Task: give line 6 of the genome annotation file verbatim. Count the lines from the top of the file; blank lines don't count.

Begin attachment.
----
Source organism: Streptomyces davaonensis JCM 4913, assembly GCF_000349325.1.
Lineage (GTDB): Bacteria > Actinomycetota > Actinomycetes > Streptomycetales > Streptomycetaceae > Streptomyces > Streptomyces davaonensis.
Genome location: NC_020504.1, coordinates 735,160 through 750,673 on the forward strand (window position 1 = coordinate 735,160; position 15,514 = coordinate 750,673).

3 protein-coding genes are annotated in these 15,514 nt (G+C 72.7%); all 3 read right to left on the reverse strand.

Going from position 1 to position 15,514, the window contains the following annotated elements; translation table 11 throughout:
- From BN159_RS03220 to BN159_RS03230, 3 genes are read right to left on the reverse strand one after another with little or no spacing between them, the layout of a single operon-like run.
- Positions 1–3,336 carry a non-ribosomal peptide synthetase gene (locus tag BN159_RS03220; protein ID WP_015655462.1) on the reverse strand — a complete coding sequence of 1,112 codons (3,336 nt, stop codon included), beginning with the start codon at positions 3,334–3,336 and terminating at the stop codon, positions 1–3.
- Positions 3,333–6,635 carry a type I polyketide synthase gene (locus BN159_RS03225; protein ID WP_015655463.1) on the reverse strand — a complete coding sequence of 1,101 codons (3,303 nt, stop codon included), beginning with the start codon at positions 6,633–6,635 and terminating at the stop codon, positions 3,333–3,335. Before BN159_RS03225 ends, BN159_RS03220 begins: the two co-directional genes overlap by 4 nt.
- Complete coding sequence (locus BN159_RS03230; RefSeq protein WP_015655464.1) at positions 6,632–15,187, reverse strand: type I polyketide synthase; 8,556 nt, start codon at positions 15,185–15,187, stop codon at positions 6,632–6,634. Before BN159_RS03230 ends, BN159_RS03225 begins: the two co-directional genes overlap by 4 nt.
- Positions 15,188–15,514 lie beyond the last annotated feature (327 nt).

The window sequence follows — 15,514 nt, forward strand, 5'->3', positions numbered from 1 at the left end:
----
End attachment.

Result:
- From BN159_RS03220 to BN159_RS03230, 3 genes are read right to left on the reverse strand one after another with little or no spacing between them, the layout of a single operon-like run.